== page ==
Criminal Justice Student Organization
The Loyola University Criminal Justice students’ Organization (CJO) provides opportunities for criminal justice and criminology majors to expand their education beyond the classroom. Each semester students visit various criminal justice agencies to get a first-hand look at how the police, courts, and corrections work. Our members have visited the Cook County (Chicago) Circuit Court, Department of Corrections, Medical Examiner’s Office, and Juvenile Detention Center. We have also visited the Stateville Prison, the Dwight Correctional (female) Center, the St. Charles Juvenile Detention Center, and the Chicago Police Department. The Criminal Justice Students’ Organization also hosts career information sessions. We have had presentations from the Federal Bureau of Investigation, the U.S. Department of State, as well as various local law enforcement agencies.
Recognizing our Jesuit heritage, the CJO has participated in various service-related projects in an effort to give back both to the Loyola community and those less fortunate in the Chicago area. One of our more popular activities is the Halloween Pumpkins -- each Halloween, CJO members distribute pumpkins filled with candy throughout campus. Money for the candy has come from bake sales and student donations. The CJO has also conducted a drive to provide books for the library at the St. Charles Juvenile Detention Center. This past December the CJO also helped distribute food from the Greater Chicago Food Bank at Our Lady of the Angels Mission.
The CJO meets monthly to plan its activities. All criminal justice majors and minors are welcome to join. Meeting dates vary. Guest speakers often attend these meetings. While the atmosphere is usually causal, we have hosted some very special events including presentations by the Deployment Operations Center (DOC) of the Chicago Police Department and debates on Chicago Police manpower staffing, and the death penalty. Upcoming CJO events include a discussion with Dr. Helen Morrison, MD an international expert forensic psychiatrist (Feb. 25 - Dr. Helen Morrison Event Flyer) and a discussion with Tio Hardiman, director of Ceasefire Chicago (Mar. 11 - Tio Hardiman Event Flyer).
Current Undergraduate CJO officers include:
Morgan McGuirk (President)
Emily Schmitt (Vice President)
Karl DeMarco (Treasurer)
Enid Martinez-Gonzalez (Secretary)
If you are a Loyola criminal justice and criminology major or minor and you are interested in joining the Criminal Justice Students’ Organization, contact Professor Robert Lombardo, email@example.com, the CJO faculty advisor.
The Department of Criminal Justice is proud to house the Beta Omicron Chapter of Alpha Phi Sigma, the National Criminal Justice Honor Society. The society recognizes academic excellence of undergraduate and graduate students of criminal justice. There are over 250 chapters in the nation, and each chapter is made up of people who share a commitment to learning and improving the criminal justice field.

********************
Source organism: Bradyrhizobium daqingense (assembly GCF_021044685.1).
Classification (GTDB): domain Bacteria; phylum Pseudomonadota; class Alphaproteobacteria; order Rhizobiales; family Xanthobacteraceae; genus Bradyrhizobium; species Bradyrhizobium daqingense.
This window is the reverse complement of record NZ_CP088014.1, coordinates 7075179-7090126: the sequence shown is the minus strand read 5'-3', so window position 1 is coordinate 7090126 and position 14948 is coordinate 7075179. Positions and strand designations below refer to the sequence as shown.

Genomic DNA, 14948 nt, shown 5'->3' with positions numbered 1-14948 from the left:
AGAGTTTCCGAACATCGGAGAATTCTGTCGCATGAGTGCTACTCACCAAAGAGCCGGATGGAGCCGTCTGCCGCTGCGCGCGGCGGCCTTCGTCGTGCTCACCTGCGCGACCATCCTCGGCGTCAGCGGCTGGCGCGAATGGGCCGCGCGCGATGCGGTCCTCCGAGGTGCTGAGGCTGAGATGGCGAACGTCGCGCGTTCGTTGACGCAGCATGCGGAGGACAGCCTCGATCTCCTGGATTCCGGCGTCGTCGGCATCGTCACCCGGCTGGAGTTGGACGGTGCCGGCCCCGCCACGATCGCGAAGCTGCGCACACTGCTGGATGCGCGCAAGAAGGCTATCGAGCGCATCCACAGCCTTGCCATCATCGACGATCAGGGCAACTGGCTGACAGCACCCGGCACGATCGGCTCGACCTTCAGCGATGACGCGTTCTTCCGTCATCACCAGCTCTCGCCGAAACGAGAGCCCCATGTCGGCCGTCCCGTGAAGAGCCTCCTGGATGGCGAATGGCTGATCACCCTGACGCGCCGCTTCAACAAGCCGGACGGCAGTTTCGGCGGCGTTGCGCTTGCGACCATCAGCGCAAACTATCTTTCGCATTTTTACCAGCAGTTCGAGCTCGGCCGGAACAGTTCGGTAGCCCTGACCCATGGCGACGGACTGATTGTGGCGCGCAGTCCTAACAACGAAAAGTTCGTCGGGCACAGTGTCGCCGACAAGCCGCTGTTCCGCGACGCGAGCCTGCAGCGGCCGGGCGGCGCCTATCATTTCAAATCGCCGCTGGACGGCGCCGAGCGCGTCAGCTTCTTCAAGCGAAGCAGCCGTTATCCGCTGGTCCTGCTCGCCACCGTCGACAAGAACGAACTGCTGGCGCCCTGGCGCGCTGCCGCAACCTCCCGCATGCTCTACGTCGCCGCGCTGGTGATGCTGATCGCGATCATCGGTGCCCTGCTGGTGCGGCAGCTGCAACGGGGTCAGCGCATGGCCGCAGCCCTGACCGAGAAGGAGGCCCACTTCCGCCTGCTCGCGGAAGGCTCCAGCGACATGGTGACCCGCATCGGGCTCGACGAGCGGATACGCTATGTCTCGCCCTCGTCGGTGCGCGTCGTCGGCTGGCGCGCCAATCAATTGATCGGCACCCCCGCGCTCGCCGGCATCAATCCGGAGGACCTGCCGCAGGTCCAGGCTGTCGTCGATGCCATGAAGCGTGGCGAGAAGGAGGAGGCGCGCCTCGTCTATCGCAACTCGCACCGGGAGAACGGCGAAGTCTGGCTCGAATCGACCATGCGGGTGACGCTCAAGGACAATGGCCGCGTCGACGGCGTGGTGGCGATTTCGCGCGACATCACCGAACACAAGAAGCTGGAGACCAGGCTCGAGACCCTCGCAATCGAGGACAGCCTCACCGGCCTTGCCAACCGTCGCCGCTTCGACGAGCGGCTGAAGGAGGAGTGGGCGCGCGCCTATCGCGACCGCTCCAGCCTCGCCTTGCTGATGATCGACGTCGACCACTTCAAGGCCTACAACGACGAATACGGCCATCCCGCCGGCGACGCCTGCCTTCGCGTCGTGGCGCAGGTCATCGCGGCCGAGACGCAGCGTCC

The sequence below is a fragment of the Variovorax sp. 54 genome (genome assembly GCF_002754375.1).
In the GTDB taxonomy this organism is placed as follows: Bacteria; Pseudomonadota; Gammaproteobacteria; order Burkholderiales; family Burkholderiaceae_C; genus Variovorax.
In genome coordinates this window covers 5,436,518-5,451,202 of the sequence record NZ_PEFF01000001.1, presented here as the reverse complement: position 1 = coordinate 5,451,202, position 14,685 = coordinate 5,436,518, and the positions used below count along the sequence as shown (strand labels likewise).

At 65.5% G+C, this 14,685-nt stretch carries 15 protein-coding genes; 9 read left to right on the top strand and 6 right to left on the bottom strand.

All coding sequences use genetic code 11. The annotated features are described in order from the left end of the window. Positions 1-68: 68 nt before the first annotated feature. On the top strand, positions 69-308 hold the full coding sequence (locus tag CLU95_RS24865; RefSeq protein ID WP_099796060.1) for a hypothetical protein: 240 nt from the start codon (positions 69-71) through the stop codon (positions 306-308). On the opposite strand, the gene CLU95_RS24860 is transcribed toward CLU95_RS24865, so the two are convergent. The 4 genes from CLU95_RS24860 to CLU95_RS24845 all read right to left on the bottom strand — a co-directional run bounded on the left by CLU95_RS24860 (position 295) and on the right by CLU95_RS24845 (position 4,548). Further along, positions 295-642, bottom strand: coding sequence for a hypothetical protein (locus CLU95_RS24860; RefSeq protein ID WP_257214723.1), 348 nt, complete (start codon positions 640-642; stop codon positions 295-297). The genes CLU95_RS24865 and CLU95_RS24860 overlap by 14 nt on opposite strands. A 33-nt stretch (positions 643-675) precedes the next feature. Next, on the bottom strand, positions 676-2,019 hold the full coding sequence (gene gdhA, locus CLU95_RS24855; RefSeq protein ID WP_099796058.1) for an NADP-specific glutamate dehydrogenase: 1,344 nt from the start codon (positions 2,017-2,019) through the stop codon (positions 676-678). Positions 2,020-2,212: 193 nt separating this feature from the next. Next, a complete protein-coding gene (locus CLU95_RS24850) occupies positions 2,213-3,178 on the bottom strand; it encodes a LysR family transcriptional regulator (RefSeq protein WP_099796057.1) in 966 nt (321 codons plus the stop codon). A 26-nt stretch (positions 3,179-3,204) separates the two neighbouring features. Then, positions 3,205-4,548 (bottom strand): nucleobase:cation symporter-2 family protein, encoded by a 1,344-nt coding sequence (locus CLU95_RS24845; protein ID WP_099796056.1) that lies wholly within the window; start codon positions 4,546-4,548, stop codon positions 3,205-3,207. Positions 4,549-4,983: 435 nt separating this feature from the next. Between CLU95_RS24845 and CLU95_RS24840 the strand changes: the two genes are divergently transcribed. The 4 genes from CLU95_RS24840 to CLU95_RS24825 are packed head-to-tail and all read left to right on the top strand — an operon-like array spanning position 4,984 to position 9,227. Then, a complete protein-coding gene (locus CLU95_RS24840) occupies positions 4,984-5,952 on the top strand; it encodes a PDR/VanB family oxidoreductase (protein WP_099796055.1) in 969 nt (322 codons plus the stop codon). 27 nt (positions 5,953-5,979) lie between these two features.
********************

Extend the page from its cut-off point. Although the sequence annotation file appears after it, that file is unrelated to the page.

The Alpha Phi Sigma membership requirements are as follows:
- Undergraduate student membership
- Enrollment as a criminal justice and criminology major or minor
- Completion of three full-time semesters, including four CJC courses
- Minimum overall grade point average of 3.2, and a minimum of 3.2 in CJC courses
- Graduate Student Membership
- Enrollment in M.A. Program in Criminal Justice and Criminology, or Combined B.S./M.A. Program in Criminal Justice and Criminology
The Loyola chapter of Alpha Phi Sigma is interested in recruiting members who have not only evidenced their academic strengths, but who are also interested in developing their leadership skills and are willing to offer their time in support of volunteer public service projects that advance the work of criminal justice agencies in the Chicago area.
Numerous opportunities are available to assist criminal justice agencies, and it is our goal to do so collaboratively and within the context and constraints of our busy students' schedules. These opportunities not only provide needed assistance to often overworked public agencies, but also provide a means of exposing Loyola's best criminal justice and criminology students to valuable real-world experiences in the field. In the early fall organizational meeting new officers will be elected and project ideas and commitments will be discussed.
For further information about the honor society, contact the National Headquarters at www.alphaphisigma.org, or Jona Goldschmidt, Associate Professor and Sponsor, Dept. of Criminal Justice and Criminology, Loyola University Chicago, LT 921, 820 N. Michigan Ave., Chicago, IL 60611; (312) 915-6299, (firstname.lastname@example.org)